Pro-Life Medical Groups Seek to Protect Bush Abortion Conscience Clause Rule

National   |   Steven Ertelt   |   Jan 23, 2009   |   9:00AM   |   WASHINGTON, DC

Pro-Life Medical Groups Seek to Protect Bush Abortion Conscience Clause Rule

by Steven Ertelt Editor
January 23
, 2009

Washington, DC ( — Three pro-life medical associations have banded together to try to protect the rules the Bush administration put in place to protect doctors and medical centers. The rules provide additional enforcement for existing federal laws that make it so medical staff and facilities can’t be forced to do abortions.

However, the attorneys general of seven states filed a collective lawsuit seeking to overturn the protections, making claims that they somehow prevent women’s health care or access to birth control and contraception.

Attorneys with the Christian Legal Society and the Alliance Defense Fund filed motions Wednesday to intervene in that and two other lawsuit filed by top pro-abortion groups to overturn the Provider Conscience Clause.

Three pro-life medical associations are seeking to defend the law against challenges by the state officials, Planned Parenthood, and the National Family Planning and Reproductive Health Association, represented by the ACLU.

Casey Mattox, an attorney with the Christian Legal Society, told that the rules are needed so medical professionals have the security of knowing they won’t be pressured to participate in abortions.

“Medical professionals should not be forced to perform abortions against their conscience. Planned Parenthood, the ACLU, and their pro-abortion allies are seeking to punish pro-life medical professionals for their beliefs,” Mattox said. “Far from arguing for ‘choice,’ these lawsuits seek to compel health care workers to perform abortions or face dire consequences.”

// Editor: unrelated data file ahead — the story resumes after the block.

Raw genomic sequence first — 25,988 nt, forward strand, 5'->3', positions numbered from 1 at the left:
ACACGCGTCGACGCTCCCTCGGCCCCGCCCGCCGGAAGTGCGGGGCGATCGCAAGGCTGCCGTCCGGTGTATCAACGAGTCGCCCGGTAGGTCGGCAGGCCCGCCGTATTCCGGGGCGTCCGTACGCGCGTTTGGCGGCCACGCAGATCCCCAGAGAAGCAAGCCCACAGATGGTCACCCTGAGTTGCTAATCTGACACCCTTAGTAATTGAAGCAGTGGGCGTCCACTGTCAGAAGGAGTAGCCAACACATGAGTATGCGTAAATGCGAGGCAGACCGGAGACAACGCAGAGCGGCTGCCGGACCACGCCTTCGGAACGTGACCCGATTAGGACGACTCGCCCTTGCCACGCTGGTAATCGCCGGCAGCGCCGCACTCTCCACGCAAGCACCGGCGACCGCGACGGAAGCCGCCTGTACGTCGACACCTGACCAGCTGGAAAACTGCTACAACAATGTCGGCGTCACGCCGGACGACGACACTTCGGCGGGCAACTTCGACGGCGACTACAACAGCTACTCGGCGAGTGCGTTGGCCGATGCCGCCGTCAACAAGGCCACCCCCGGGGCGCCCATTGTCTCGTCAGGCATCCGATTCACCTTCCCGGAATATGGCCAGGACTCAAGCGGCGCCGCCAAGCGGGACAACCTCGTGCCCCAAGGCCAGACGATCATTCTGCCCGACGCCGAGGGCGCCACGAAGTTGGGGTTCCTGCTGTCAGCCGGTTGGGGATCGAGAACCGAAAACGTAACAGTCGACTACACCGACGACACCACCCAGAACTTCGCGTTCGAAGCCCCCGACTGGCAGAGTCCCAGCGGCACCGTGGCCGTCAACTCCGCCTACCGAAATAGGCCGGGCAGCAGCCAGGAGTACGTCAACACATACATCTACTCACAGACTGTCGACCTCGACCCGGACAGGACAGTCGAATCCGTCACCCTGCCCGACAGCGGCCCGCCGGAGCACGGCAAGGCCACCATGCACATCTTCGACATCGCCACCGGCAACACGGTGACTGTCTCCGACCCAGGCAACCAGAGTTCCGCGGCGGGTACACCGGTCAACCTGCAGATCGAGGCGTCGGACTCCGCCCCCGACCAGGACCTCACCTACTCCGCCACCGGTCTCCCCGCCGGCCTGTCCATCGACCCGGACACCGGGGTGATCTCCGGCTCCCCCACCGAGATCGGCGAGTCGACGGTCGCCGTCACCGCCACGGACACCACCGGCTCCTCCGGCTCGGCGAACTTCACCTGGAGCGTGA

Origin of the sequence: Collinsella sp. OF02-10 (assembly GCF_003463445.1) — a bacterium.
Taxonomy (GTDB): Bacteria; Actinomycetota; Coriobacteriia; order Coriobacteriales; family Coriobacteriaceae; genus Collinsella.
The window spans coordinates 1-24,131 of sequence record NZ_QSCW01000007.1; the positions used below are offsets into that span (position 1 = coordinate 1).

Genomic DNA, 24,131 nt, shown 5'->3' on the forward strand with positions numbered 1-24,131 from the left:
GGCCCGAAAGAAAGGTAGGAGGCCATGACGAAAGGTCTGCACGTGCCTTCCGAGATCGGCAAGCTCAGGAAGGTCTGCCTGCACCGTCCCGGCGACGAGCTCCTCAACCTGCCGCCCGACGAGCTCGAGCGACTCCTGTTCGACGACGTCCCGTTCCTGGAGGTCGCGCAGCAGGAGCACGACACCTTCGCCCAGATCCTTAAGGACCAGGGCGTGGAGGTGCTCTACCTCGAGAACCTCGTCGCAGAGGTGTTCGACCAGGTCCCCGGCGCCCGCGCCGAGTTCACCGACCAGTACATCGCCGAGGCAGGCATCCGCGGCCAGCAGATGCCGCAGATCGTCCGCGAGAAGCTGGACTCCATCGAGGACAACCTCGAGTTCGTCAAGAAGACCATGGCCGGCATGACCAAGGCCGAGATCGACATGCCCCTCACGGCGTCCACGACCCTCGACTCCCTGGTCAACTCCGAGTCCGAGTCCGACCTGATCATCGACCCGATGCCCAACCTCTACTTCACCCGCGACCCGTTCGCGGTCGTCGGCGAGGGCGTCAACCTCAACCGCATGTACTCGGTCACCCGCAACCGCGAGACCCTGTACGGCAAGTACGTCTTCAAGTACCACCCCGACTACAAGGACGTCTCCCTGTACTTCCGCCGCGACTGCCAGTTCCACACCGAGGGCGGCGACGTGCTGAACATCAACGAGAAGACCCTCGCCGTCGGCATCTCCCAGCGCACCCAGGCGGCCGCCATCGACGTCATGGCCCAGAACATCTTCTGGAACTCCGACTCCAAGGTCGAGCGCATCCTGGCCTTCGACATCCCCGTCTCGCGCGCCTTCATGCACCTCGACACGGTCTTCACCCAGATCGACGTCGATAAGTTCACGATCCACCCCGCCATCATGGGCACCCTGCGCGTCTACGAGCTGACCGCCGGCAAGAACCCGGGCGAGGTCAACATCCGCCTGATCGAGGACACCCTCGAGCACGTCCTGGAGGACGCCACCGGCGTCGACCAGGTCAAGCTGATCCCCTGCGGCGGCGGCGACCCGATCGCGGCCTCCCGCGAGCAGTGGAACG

Matt Bowman, a senior legal counsel with ADF, also weighed in on the case.

“For over three decades, federal law has prohibited recipients of federal grants from forcing medical professionals to participate in abortions," he told "The arguments in the lawsuits themselves demonstrate lack of compliance with these laws and the necessity of the regulation they are challenging."

The Christian Medical Association, Catholic Medical Association, and American Association of Pro-Life Obstetricians and Gynecologists, represented by the two pro-life law firms, are asking to be allowed to defend the law.

Noting a pattern of grant recipients unaware of or flouting existing laws protecting medical professionals’ rights of conscience, HHS enacted the new law to require grantees to certify compliance with them in order to receive funds.

The three long-standing statutes protecting medical staff and centers are the Church Amendment, the Coats-Snowe Amendment, and the Weldon Amendment.

The three pro-life medical groups point out that denying rights of conscience could harm access to healthcare for all by forcing medical professionals who refuse to perform abortions to either relocate from jurisdictions that force them to do so or leave the profession altogether.

CLS and ADF attorneys representing the same medical groups have had a track record of success. They successfully defended the Weldon Amendment in a previous challenge by pro-abortion state officials and groups.

The briefs in support of the motions to intervene in Connecticut v. United States, National Family Planning & Reproductive Health Association v. Leavitt, and Planned Parenthood of America v. Leavitt filed with the U.S. District Court for the District of Connecticut.

Related web sites:
Alliance Defense Fund –
Christian Legal Society –

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